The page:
Author: azndragon [ Sun Jan 05, 2003 3:18 pm ] Post subject: Arrays I was just wondering what an array is, and what it does. I checked the tutorial that comes with Turing, and read it. Problem is, the examples that they give you is all wrong, so I was wondering if anyone could post a little description of what it does, along with a working example, etc. Thanks.

 Author: Sie_Kensou [ Sun Jan 05, 2003 4:32 pm ] Post subject: Arrays An array is a set of variables of the same type. What is so good about arrays is that you can use them along with loops. For example, let's say you want to have two balls bouncing at the same time. You COULD use two different sets of variables such as 'ball1' and 'ball2', the problem comes when the are, say, 100 balls.... imagine assigning values to each (coordinates for example): ball1X := 0 ball2X := 0 ball3X := 0 ... ball100X = 0 Instead, you can group them all with one variable name (such as 'ballX') and then simply use and index to refer to each: var ballX : array 1.. 100 of int for c: 1.. 100 ballX(c) := 0 end for This is mainly what arrays are useful for... but I guess there are other applications which come in handy as well. Ps. Talking about grouping, I also find the following type of coding extremly useful in turing (since there are no "classes" as in Java) type coordinates: record x : int y: int end record var ball : array 1 .. 100 of coordinates Then you can access each item as: ball('index').x := 0 ball('index').y := 0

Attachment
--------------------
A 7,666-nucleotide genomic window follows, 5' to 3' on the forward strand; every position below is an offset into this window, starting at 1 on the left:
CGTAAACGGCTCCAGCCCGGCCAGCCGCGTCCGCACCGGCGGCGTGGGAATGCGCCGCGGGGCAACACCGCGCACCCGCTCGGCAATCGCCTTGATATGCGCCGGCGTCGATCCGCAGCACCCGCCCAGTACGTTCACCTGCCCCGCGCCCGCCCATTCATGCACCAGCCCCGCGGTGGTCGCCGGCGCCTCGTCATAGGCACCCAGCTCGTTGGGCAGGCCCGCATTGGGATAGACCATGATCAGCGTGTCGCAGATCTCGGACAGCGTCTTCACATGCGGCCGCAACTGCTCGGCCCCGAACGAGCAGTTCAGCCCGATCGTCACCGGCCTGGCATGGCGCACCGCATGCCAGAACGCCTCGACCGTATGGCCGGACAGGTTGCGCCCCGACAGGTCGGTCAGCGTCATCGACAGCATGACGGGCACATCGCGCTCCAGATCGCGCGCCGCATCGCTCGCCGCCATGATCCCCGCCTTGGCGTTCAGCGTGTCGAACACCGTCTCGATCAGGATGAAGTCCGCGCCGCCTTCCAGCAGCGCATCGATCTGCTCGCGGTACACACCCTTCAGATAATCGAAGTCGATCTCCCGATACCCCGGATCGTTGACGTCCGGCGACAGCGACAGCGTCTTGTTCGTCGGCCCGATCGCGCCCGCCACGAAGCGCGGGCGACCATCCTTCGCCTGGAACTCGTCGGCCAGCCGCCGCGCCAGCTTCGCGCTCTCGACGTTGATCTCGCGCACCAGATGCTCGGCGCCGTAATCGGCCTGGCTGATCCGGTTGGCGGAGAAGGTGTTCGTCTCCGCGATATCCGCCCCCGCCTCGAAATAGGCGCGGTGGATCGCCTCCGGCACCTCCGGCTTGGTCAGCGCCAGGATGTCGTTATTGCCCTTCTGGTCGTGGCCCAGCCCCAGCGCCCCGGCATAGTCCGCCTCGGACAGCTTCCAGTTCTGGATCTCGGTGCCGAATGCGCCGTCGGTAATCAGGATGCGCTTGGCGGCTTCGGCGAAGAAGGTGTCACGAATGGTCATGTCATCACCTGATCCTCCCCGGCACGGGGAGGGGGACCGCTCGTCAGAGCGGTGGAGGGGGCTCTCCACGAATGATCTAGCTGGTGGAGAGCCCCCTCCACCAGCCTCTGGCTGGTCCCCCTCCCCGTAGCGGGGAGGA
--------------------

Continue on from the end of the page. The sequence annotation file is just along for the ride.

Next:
Author: DarkHelmet [ Sun Jan 12, 2003 1:55 am ] Post subject: You can also have multi dimensional arrays. These are basically an array inside an array. say you want to store 2 coordinates for a set of 5 things, you could use a multidimensional array. They go as following: var intnum : array 1..5, 1..2 of int in order to use these you would have to tell it both the numbers in the brackets. The following example would fill this array with numbers from 1 to 10: for i : 1..5 for x : 1..2 randint(intnum(i, x), 1, 10) end for end for

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